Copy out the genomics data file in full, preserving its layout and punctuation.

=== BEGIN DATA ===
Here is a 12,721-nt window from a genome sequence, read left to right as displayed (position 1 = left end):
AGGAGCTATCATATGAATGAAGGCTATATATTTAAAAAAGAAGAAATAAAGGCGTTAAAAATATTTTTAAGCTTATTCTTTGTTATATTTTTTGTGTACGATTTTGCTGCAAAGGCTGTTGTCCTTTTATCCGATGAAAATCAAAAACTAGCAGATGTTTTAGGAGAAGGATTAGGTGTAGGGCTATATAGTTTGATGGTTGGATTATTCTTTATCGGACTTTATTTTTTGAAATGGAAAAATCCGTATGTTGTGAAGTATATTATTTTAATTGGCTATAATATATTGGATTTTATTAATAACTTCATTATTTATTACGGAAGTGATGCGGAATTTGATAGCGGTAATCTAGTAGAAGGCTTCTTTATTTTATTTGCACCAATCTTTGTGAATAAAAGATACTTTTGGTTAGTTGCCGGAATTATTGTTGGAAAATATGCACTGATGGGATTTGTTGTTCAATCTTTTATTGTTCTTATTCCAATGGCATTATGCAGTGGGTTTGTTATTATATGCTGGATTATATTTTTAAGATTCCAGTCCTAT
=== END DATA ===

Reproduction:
Here is a 12,721-nt window from a genome sequence, read left to right as displayed (position 1 = left end):
AGGAGCTATCATATGAATGAAGGCTATATATTTAAAAAAGAAGAAATAAAGGCGTTAAAAATATTTTTAAGCTTATTCTTTGTTATATTTTTTGTGTACGATTTTGCTGCAAAGGCTGTTGTCCTTTTATCCGATGAAAATCAAAAACTAGCAGATGTTTTAGGAGAAGGATTAGGTGTAGGGCTATATAGTTTGATGGTTGGATTATTCTTTATCGGACTTTATTTTTTGAAATGGAAAAATCCGTATGTTGTGAAGTATATTATTTTAATTGGCTATAATATATTGGATTTTATTAATAACTTCATTATTTATTACGGAAGTGATGCGGAATTTGATAGCGGTAATCTAGTAGAAGGCTTCTTTATTTTATTTGCACCAATCTTTGTGAATAAAAGATACTTTTGGTTAGTTGCCGGAATTATTGTTGGAAAATATGCACTGATGGGATTTGTTGTTCAATCTTTTATTGTTCTTATTCCAATGGCATTATGCAGTGGGTTTGTTATTATATGCTGGATTATATTTTTAAGATTCCAGTCCTAT